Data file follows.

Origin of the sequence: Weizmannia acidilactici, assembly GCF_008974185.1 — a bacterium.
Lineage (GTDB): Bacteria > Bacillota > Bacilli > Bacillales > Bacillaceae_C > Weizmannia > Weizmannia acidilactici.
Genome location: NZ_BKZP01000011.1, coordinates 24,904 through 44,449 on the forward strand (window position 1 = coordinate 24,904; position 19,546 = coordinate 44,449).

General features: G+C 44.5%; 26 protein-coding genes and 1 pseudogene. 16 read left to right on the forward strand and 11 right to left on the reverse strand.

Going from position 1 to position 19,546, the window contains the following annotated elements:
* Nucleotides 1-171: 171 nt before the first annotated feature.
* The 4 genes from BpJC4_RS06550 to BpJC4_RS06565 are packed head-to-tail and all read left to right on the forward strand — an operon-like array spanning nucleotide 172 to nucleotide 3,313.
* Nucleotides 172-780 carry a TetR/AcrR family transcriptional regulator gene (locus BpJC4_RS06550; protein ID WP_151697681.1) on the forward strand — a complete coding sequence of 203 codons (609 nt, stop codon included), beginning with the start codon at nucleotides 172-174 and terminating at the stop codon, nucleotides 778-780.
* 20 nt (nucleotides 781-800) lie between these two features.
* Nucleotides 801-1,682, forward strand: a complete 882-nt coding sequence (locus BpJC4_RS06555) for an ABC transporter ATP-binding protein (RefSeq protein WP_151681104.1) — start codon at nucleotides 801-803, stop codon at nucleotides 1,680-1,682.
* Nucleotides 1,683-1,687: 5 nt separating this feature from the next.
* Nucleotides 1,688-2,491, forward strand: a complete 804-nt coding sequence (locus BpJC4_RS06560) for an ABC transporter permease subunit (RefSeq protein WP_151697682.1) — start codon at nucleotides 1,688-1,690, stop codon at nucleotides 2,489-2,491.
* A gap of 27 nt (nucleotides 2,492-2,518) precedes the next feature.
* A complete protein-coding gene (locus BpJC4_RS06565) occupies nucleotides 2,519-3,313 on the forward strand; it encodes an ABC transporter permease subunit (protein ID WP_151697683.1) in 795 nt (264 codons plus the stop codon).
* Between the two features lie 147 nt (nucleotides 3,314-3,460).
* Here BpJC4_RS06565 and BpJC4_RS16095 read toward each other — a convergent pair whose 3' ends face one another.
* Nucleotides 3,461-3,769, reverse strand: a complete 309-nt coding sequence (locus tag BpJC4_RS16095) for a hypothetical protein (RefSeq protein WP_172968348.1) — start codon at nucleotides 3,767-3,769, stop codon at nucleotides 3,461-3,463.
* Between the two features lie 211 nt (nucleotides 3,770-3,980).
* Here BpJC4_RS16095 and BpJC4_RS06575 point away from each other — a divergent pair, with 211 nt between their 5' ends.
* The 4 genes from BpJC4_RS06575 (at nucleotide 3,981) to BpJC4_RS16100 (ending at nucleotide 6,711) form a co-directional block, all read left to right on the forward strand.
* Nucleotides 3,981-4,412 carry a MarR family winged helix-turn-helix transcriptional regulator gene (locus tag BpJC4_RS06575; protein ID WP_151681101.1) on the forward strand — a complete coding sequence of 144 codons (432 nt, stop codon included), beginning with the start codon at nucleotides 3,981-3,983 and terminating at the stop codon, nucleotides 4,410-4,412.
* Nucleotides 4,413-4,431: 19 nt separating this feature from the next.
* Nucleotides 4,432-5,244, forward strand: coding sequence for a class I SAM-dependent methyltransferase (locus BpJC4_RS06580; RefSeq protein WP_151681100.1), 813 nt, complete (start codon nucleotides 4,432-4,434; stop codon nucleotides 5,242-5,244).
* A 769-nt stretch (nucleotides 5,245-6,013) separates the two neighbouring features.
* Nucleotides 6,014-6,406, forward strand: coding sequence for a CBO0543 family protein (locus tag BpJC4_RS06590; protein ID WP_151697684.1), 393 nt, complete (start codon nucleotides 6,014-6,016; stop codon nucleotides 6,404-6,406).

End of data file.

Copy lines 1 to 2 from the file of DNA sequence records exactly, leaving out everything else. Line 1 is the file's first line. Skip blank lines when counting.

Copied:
Origin of the sequence: Weizmannia acidilactici, assembly GCF_008974185.1 — a bacterium.
Lineage (GTDB): Bacteria > Bacillota > Bacilli > Bacillales > Bacillaceae_C > Weizmannia > Weizmannia acidilactici.